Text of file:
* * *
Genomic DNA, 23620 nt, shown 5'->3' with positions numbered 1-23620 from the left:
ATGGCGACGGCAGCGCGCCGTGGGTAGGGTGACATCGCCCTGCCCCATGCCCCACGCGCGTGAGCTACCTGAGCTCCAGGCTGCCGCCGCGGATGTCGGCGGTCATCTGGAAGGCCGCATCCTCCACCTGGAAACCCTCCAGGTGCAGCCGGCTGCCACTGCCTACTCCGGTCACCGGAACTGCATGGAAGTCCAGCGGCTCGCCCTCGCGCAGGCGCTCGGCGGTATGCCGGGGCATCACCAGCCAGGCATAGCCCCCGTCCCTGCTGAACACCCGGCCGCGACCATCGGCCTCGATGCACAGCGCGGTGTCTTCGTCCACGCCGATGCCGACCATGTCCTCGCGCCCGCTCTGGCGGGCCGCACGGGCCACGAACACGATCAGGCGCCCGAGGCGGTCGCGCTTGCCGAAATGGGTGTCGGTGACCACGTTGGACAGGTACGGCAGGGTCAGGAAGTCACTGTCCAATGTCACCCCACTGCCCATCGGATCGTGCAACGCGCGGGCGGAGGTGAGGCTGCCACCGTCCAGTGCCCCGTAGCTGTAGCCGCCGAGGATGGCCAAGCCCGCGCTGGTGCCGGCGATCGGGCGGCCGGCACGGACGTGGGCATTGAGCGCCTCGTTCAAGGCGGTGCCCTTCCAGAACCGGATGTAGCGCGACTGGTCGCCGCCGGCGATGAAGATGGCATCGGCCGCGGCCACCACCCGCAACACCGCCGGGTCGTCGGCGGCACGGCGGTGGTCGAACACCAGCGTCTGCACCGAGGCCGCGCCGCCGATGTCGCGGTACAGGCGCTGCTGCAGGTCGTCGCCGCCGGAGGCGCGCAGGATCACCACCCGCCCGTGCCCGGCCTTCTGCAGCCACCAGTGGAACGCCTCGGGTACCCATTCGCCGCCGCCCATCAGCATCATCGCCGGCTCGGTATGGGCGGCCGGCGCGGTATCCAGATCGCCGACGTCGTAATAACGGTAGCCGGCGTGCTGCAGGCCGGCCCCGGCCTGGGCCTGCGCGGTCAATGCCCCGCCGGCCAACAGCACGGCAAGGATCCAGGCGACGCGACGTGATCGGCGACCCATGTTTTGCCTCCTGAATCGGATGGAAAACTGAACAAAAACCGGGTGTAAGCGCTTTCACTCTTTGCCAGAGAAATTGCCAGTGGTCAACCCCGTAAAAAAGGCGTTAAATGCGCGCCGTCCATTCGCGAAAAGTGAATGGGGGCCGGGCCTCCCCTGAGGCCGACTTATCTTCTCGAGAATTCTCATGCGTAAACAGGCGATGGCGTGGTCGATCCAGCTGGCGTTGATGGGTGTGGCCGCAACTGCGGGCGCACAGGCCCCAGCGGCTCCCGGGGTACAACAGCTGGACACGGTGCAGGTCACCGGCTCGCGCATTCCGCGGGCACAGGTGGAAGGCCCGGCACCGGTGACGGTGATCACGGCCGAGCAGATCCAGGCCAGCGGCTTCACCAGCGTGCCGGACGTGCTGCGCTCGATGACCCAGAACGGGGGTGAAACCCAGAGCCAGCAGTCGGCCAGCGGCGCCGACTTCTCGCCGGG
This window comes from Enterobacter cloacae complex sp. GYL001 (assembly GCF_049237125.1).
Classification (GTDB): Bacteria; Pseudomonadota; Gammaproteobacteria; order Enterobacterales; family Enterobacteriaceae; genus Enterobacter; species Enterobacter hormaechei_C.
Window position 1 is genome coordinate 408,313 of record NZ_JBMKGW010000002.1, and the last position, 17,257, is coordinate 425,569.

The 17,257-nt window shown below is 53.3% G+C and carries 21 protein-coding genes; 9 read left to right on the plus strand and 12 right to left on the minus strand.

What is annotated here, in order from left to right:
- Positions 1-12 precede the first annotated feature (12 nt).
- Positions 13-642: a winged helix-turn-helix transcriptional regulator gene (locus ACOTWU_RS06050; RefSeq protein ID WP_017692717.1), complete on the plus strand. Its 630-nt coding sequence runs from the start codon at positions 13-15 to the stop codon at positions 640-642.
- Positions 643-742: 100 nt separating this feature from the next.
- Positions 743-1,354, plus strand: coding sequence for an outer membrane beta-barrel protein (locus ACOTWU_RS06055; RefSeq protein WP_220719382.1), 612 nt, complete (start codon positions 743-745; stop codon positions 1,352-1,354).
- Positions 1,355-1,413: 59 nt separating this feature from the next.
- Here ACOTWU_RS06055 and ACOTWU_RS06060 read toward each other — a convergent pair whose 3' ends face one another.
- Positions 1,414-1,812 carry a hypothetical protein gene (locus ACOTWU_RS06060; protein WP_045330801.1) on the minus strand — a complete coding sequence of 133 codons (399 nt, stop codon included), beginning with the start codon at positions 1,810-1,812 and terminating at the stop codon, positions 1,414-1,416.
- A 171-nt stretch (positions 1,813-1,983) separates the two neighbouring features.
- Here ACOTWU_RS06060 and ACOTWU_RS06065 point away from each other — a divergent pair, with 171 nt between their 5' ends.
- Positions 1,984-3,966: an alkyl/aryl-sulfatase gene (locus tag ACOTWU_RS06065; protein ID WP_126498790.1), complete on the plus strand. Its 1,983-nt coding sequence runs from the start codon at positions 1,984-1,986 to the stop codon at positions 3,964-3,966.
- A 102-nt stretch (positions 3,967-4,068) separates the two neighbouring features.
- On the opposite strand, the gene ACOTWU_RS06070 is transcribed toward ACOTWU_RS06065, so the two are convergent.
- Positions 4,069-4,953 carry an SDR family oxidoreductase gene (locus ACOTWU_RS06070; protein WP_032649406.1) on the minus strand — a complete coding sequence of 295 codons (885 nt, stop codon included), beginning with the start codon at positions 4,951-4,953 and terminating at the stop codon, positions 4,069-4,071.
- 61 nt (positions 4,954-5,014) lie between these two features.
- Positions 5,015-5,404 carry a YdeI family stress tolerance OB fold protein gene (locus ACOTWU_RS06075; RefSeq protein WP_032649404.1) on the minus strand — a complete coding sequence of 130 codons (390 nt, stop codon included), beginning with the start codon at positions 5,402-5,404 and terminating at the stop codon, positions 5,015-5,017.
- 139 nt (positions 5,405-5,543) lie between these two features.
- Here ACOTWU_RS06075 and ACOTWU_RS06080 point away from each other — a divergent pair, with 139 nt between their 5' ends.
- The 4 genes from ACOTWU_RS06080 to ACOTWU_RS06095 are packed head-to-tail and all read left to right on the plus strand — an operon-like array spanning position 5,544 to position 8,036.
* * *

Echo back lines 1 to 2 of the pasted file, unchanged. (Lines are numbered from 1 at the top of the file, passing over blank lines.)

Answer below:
Genomic DNA, 23620 nt, shown 5'->3' with positions numbered 1-23620 from the left:
ATGGCGACGGCAGCGCGCCGTGGGTAGGGTGACATCGCCCTGCCCCATGCCCCACGCGCGTGAGCTACCTGAGCTCCAGGCTGCCGCCGCGGATGTCGGCGGTCATCTGGAAGGCCGCATCCTCCACCTGGAAACCCTCCAGGTGCAGCCGGCTGCCACTGCCTACTCCGGTCACCGGAACTGCATGGAAGTCCAGCGGCTCGCCCTCGCGCAGGCGCTCGGCGGTATGCCGGGGCATCACCAGCCAGGCATAGCCCCCGTCCCTGCTGAACACCCGGCCGCGACCATCGGCCTCGATGCACAGCGCGGTGTCTTCGTCCACGCCGATGCCGACCATGTCCTCGCGCCCGCTCTGGCGGGCCGCACGGGCCACGAACACGATCAGGCGCCCGAGGCGGTCGCGCTTGCCGAAATGGGTGTCGGTGACCACGTTGGACAGGTACGGCAGGGTCAGGAAGTCACTGTCCAATGTCACCCCACTGCCCATCGGATCGTGCAACGCGCGGGCGGAGGTGAGGCTGCCACCGTCCAGTGCCCCGTAGCTGTAGCCGCCGAGGATGGCCAAGCCCGCGCTGGTGCCGGCGATCGGGCGGCCGGCACGGACGTGGGCATTGAGCGCCTCGTTCAAGGCGGTGCCCTTCCAGAACCGGATGTAGCGCGACTGGTCGCCGCCGGCGATGAAGATGGCATCGGCCGCGGCCACCACCCGCAACACCGCCGGGTCGTCGGCGGCACGGCGGTGGTCGAACACCAGCGTCTGCACCGAGGCCGCGCCGCCGATGTCGCGGTACAGGCGCTGCTGCAGGTCGTCGCCGCCGGAGGCGCGCAGGATCACCACCCGCCCGTGCCCGGCCTTCTGCAGCCACCAGTGGAACGCCTCGGGTACCCATTCGCCGCCGCCCATCAGCATCATCGCCGGCTCGGTATGGGCGGCCGGCGCGGTATCCAGATCGCCGACGTCGTAATAACGGTAGCCGGCGTGCTGCAGGCCGGCCCCGGCCTGGGCCTGCGCGGTCAATGCCCCGCCGGCCAACAGCACGGCAAGGATCCAGGCGACGCGACGTGATCGGCGACCCATGTTTTGCCTCCTGAATCGGATGGAAAACTGAACAAAAACCGGGTGTAAGCGCTTTCACTCTTTGCCAGAGAAATTGCCAGTGGTCAACCCCGTAAAAAAGGCGTTAAATGCGCGCCGTCCATTCGCGAAAAGTGAATGGGGGCCGGGCCTCCCCTGAGGCCGACTTATCTTCTCGAGAATTCTCATGCGTAAACAGGCGATGGCGTGGTCGATCCAGCTGGCGTTGATGGGTGTGGCCGCAACTGCGGGCGCACAGGCCCCAGCGGCTCCCGGGGTACAACAGCTGGACACGGTGCAGGTCACCGGCTCGCGCATTCCGCGGGCACAGGTGGAAGGCCCGGCACCGGTGACGGTGATCACGGCCGAGCAGATCCAGGCCAGCGGCTTCACCAGCGTGCCGGACGTGCTGCGCTCGATGACCCAGAACGGGGGTGAAACCCAGAGCCAGCAGTCGGCCAGCGGCGCCGACTTCTCGCCGGG